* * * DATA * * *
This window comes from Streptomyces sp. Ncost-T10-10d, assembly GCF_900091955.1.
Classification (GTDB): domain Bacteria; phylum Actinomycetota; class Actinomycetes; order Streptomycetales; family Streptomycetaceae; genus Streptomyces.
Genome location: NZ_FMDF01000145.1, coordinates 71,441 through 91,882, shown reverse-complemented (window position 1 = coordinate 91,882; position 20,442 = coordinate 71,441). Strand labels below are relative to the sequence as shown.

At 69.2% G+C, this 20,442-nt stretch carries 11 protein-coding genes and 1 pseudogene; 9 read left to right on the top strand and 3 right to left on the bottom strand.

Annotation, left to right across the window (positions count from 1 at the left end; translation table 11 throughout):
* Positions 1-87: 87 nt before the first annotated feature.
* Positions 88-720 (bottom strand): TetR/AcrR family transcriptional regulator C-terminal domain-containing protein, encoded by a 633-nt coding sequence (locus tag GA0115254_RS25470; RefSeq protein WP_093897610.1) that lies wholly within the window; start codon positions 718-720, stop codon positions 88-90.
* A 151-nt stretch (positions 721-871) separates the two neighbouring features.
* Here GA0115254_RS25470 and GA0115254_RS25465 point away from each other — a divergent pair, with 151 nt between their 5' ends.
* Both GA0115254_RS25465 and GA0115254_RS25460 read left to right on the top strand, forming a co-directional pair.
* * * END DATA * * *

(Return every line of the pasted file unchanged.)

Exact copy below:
This window comes from Streptomyces sp. Ncost-T10-10d, assembly GCF_900091955.1.
Classification (GTDB): domain Bacteria; phylum Actinomycetota; class Actinomycetes; order Streptomycetales; family Streptomycetaceae; genus Streptomyces.
Genome location: NZ_FMDF01000145.1, coordinates 71,441 through 91,882, shown reverse-complemented (window position 1 = coordinate 91,882; position 20,442 = coordinate 71,441). Strand labels below are relative to the sequence as shown.

At 69.2% G+C, this 20,442-nt stretch carries 11 protein-coding genes and 1 pseudogene; 9 read left to right on the top strand and 3 right to left on the bottom strand.

Annotation, left to right across the window (positions count from 1 at the left end; translation table 11 throughout):
* Positions 1-87: 87 nt before the first annotated feature.
* Positions 88-720 (bottom strand): TetR/AcrR family transcriptional regulator C-terminal domain-containing protein, encoded by a 633-nt coding sequence (locus tag GA0115254_RS25470; RefSeq protein WP_093897610.1) that lies wholly within the window; start codon positions 718-720, stop codon positions 88-90.
* A 151-nt stretch (positions 721-871) separates the two neighbouring features.
* Here GA0115254_RS25470 and GA0115254_RS25465 point away from each other — a divergent pair, with 151 nt between their 5' ends.
* Both GA0115254_RS25465 and GA0115254_RS25460 read left to right on the top strand, forming a co-directional pair.